A group of Afghans who have arrived in Kabul after being freed from American custody in Cuba have strongly complained about their treatment.
Some prisoners complained they did not know why they were arrested
Several accused US forces in Guantanamo Bay of not respecting their religion and of routinely taunting them.
"They did everything to us, they tortured our bodies, they tortured our minds, they tortured our ideas and our religion," said Mohammed Khan.
Many of the 23 released had been in custody for more than two years.
Washington says detainees at Guantanamo Bay are treated according to the Geneva Convention.
But many of those who arrived at the Bagram air base near Kabul on Monday night claimed otherwise.
With long beards normally favoured by conservative Muslims, they said they felt bitterness towards the US. They spoke of the humiliations of captivity at Guantanamo, and of the wrenching separation from home.
"The American inspectors behaved very badly - they were mentally torturing us," said Mohammed Khan.
"I'm very happy at being released but even recalling the past two-and-a-half years that I spent there is very painful for me.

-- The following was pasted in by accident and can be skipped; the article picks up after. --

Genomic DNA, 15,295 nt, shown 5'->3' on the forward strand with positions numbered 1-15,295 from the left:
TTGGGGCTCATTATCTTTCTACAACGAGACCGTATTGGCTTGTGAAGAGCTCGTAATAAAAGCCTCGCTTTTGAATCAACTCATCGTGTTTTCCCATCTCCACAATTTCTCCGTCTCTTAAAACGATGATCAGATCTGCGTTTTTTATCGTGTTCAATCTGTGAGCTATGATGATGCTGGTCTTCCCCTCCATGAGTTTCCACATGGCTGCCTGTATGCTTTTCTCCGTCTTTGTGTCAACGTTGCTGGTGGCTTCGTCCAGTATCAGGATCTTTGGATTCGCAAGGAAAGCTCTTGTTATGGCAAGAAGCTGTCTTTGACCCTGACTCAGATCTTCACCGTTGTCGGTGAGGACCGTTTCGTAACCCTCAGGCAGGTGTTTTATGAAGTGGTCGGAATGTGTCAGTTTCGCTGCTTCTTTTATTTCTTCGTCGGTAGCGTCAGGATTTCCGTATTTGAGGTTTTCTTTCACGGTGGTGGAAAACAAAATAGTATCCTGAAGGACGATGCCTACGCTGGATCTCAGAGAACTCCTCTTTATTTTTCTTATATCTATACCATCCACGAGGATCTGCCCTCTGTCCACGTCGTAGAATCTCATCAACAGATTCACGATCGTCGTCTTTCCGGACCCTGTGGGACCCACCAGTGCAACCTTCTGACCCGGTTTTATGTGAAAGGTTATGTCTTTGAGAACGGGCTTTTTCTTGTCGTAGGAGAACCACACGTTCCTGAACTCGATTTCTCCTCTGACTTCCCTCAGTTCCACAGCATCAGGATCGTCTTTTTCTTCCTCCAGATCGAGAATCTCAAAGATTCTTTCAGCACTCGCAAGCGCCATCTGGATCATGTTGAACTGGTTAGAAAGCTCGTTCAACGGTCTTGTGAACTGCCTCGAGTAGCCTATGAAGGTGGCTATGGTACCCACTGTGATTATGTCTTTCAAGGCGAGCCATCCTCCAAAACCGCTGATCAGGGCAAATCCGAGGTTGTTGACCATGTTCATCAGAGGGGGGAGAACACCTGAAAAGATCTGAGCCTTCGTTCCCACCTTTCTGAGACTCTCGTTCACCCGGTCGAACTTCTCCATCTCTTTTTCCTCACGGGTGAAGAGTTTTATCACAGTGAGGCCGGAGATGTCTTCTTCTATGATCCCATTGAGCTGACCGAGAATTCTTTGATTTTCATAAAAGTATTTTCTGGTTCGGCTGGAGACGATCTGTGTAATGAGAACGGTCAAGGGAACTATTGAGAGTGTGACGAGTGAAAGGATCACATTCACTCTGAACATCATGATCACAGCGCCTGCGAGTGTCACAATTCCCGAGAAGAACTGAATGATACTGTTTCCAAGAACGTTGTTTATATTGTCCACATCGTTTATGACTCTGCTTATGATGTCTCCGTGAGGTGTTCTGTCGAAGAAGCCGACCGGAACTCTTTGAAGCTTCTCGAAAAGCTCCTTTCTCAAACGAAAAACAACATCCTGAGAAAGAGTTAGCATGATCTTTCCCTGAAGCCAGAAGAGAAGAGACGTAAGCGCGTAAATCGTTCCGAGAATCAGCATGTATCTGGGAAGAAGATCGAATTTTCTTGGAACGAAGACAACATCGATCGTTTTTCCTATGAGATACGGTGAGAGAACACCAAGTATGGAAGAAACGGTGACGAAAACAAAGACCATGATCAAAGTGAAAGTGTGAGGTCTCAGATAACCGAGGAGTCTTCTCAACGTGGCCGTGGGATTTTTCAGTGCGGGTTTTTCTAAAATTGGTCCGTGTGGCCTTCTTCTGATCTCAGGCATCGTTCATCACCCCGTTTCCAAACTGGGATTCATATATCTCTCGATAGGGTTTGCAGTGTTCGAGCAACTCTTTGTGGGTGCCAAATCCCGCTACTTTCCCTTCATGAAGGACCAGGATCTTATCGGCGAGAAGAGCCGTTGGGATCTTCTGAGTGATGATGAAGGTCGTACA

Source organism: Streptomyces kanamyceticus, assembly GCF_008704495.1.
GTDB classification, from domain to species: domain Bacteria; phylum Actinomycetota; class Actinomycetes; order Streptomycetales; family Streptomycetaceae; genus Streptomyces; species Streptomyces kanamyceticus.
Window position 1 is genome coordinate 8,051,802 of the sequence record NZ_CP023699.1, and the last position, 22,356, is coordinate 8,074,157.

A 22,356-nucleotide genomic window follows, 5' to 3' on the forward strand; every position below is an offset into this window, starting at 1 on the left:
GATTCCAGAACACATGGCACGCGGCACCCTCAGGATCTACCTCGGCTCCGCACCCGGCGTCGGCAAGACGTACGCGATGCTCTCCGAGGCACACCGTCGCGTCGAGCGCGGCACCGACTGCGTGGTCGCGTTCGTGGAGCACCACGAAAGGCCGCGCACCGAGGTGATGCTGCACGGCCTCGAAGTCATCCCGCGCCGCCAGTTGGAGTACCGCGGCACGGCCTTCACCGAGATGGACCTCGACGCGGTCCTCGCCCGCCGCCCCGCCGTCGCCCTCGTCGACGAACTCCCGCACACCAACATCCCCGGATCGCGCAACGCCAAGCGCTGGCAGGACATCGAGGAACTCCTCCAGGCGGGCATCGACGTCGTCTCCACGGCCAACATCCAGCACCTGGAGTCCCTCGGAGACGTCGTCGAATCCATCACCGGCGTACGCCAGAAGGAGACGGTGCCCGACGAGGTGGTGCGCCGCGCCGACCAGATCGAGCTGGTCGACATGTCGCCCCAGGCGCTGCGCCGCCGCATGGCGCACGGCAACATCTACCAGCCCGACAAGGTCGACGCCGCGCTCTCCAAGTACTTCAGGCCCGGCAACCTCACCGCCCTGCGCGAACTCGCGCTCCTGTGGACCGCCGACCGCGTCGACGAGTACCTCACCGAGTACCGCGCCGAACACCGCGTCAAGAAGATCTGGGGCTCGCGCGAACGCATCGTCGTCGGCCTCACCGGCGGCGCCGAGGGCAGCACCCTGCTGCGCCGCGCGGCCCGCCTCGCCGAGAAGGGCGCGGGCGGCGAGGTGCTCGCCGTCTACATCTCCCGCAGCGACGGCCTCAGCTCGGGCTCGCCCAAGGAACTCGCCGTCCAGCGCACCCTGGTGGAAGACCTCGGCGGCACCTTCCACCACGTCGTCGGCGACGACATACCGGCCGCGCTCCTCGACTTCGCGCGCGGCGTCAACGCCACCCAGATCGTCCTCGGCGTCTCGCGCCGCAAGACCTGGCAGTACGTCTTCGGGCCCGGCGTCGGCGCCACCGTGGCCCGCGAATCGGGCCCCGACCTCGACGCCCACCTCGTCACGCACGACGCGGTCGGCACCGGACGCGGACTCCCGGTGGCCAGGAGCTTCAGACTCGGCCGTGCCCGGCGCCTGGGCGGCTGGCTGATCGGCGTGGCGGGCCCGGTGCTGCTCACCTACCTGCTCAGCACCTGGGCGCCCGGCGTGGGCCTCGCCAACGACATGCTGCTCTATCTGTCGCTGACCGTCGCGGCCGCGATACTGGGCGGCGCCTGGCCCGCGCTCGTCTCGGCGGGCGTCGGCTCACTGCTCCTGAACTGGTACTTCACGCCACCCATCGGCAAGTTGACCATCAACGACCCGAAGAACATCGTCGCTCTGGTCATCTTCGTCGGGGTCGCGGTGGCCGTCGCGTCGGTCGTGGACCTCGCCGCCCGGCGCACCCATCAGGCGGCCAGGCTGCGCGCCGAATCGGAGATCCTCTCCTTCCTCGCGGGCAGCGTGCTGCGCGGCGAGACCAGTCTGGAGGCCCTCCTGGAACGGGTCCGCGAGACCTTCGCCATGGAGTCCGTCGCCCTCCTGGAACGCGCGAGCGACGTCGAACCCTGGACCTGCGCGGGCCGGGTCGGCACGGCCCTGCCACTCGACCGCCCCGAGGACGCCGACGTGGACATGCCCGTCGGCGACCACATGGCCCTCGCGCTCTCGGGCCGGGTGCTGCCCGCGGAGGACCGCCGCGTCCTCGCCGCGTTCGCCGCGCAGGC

Many of the prisoners denied they were connected to the Taleban or al-Qaeda
"They are all innocent people just like me - if I was a Taleban and al-Qaeda why did they release me? The others still in jail are just like me," he said.
"We don't know what our crime was," said another former prisoner, Lall Gul. "They just arrested us and took us to Guantanamo prison."
Most of the group was formally freed by Afghan police on Tuesday morning, in what was believed to be the largest single release of Afghans from Guantanamo Bay.
A total of about 600 prisoners are still detained there.
So far, 119 detainees have been released.
The majority of those freed this week were arrested in Afghanistan during the US-led war against the Taleban in 2001 or soon afterwards.
While three Pakistanis flew on to Pakistan, the Afghans were handed over to the government before being processed by the International Committee for the Red Cross.
A spokesperson for the ICRC said the men were in good spirits and were looking forward to seeing their families.